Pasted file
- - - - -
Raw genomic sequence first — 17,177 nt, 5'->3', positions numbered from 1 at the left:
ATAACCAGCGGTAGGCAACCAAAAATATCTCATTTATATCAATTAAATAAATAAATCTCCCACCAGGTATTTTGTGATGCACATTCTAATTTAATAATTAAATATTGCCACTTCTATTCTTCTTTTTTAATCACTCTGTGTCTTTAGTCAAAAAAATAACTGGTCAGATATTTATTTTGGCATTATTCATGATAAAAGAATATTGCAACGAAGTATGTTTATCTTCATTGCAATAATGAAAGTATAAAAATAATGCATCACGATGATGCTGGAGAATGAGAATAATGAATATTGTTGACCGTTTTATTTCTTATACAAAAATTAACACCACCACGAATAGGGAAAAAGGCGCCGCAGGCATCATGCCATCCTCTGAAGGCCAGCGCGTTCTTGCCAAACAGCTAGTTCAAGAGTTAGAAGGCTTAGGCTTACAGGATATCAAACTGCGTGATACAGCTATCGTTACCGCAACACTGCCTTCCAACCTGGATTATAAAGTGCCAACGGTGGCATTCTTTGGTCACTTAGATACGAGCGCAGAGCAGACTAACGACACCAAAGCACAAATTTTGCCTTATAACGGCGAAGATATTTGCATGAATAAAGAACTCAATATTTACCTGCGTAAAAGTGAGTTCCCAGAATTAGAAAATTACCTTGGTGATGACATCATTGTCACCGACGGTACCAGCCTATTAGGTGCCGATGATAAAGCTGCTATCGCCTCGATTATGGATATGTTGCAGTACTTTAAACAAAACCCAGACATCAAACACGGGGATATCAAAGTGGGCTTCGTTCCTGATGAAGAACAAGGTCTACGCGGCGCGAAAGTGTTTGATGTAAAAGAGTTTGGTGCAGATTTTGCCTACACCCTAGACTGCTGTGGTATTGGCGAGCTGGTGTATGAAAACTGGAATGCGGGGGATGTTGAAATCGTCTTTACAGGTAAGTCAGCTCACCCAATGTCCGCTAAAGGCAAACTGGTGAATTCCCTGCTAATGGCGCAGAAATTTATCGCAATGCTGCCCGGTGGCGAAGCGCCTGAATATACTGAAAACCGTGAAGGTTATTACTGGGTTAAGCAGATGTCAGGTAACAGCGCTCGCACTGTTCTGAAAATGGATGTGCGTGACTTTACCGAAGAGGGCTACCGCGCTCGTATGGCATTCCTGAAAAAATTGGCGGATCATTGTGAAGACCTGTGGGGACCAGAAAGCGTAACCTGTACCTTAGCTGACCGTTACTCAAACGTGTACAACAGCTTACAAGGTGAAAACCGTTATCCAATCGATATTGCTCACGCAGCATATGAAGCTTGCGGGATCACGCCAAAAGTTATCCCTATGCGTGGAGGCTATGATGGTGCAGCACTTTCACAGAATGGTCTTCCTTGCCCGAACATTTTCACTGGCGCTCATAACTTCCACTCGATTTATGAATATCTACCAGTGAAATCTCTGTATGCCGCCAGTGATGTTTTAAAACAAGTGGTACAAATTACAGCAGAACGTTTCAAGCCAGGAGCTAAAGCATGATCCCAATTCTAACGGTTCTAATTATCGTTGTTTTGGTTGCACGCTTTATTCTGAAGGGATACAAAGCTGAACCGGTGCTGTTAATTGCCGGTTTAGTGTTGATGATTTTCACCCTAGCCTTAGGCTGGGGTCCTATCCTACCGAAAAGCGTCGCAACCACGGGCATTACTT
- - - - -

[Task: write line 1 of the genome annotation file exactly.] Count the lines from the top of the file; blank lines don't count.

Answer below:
Raw genomic sequence first — 17,177 nt, 5'->3', positions numbered from 1 at the left: